In an insurance claim or personal injury lawsuit after a car accident, whether or not the tailing driver kept a safe following distance may be a crucial factor in establishing fault, especially in cases involving rear-end collisions. In a typical rear-end collision case, the driver of the vehicle that was struck from behind must show that the tailing driver:
If the person filing an insurance claim or lawsuit can establish these things in a rear-end collision case, then the tailing driver will be deemed liable for the accident, and financially responsible (probably through a car insurance policy) for any injuries and property damage caused by the crash. Therefore, it is paramount that drivers learn what a safe following distance constitutes under different road conditions.
Tailgating, or following the car in front of you too closely, is the cause of most rear-end collisions. This typically means that the tailing driver failed to maintain a safe following distance in the seconds leading up to the crash. To prevent people from tailgating, many states have issued driver's manuals informing people to follow the “three second rule.” This rule can be considered the gold standard when it comes to figuring out whether a following distance is “safe” under the circumstances.
The three-second rule states that when you drive, you should select a stationary object on the road, such as a tree or a signpost. When the vehicle ahead of you passes this stationary object, you should count, “one-thousand-one, one-thousand-two, one-thousand-three.” You should not reach the object yourself before you reach the number “one-thousand-three.” If you do, you are following the car ahead too closely. Even the three second rule isn’t set in stone. You should allow for an extra second or two during rainy and icy conditions, or when visibility is limited because of fog.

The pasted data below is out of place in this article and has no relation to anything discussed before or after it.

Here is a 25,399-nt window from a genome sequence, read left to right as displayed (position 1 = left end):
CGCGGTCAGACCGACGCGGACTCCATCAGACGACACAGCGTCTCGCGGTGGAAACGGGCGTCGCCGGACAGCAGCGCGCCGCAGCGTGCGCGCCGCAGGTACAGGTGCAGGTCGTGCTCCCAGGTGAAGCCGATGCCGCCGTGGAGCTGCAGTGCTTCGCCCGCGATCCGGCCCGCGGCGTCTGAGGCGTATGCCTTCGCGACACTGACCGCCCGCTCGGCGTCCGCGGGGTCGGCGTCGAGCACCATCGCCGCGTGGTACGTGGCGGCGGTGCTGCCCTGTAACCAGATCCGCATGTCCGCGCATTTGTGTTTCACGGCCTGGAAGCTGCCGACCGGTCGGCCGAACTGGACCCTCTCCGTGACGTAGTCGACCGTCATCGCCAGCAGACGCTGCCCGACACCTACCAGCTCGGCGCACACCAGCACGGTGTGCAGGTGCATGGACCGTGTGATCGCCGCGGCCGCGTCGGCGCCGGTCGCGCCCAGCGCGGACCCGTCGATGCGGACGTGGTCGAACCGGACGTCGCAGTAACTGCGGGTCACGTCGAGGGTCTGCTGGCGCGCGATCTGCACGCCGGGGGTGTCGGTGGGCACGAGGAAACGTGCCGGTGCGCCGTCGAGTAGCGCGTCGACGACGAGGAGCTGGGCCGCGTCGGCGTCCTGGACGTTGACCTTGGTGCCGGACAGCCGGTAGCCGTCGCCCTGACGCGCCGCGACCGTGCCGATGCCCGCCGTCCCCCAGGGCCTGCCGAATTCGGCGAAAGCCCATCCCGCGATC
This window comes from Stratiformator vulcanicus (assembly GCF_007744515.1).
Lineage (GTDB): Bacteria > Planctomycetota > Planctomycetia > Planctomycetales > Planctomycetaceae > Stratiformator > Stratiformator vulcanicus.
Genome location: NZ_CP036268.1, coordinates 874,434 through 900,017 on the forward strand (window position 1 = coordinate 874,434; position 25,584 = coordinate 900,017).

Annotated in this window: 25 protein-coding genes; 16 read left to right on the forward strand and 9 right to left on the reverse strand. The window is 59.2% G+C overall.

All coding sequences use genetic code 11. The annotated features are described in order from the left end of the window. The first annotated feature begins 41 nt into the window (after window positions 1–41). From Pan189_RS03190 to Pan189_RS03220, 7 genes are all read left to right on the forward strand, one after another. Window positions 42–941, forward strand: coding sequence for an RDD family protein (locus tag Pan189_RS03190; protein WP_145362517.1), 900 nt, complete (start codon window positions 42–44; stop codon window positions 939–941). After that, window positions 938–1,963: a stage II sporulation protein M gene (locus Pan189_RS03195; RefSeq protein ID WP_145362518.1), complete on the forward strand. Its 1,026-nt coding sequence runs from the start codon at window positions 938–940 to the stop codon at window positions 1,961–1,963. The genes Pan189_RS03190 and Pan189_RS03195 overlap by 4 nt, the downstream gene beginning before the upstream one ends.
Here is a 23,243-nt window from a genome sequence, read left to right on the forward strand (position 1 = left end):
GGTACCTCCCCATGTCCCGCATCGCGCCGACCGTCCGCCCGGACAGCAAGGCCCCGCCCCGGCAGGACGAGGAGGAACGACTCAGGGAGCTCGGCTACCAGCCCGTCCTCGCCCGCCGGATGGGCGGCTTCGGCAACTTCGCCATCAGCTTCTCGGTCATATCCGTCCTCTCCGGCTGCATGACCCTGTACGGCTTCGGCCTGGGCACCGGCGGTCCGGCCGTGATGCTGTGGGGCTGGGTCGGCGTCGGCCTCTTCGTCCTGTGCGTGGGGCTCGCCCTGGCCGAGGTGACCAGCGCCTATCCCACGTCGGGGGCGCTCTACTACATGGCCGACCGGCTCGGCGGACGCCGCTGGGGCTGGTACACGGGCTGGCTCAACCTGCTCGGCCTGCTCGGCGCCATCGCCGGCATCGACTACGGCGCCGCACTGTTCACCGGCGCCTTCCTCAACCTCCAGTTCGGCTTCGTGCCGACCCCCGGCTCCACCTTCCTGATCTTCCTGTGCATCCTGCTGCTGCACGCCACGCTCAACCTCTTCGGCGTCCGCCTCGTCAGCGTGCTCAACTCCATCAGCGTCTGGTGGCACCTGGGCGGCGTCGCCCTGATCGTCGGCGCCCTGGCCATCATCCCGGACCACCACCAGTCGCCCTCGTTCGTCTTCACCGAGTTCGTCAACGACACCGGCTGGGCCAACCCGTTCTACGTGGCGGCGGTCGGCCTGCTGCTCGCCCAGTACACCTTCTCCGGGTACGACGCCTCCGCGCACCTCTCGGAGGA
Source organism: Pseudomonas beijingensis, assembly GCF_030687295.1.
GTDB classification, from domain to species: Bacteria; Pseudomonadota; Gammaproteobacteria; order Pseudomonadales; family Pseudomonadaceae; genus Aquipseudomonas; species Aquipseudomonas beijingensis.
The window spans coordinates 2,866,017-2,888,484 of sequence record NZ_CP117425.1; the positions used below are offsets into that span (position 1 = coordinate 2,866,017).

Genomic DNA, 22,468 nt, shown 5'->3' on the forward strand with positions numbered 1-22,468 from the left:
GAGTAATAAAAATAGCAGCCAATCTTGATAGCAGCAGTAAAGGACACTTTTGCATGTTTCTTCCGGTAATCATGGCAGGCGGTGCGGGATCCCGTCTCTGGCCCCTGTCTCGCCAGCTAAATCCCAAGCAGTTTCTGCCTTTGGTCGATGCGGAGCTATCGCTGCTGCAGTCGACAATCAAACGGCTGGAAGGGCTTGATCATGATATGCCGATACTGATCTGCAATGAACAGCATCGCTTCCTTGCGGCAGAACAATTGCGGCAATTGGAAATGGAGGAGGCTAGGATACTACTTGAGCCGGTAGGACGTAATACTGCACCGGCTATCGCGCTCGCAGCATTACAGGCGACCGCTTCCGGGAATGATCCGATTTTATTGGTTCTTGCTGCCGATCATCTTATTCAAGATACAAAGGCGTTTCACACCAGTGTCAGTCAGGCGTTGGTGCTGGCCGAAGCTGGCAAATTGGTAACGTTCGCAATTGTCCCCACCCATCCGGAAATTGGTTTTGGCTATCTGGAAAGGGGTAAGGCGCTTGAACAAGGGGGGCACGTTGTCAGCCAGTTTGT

Road conditions are unpredictable, and daily driving can be filled with distractions. Depending on the circumstances, your reaction time to the red brake light in front of you may vary from less than one second to several seconds. According to the Centers for Disease Control and Prevention (CDC), a vehicle traveling at 55 miles per hour will cover about 60 feet before the average driver can react to a hazard or other situation, and an average-size car traveling at that speed will need about 160 feet to come to a stop. That’s a total stopping distance of 220 feet at 55 miles per hour, under normal conditions. And keep in mind that a number of factors may delay either your stopping time or your reaction time (or both), including:
Should any of these issues affect your driving ability, you should factor in one to two additional seconds to the “three second rule” to maintain a safe following distance. Remember that doing so can assure that you have adequate stopping time should someone in front of you slam on his brakes –- no matter what the driving conditions are like.
Rear-end collisions are some of the most common car accidents, but liability issues can become complex, and the back-and-forth negotiations among drivers, insurers, and lawyers can be challenging. For help navigating each step of an insurance claim or lawsuit after a car accident, get How to Win Your Personal Injury Claim by Joseph L. Matthews (Nolo). You may also want to consult an experienced personal injury attorney to make sure your legal rights are protected.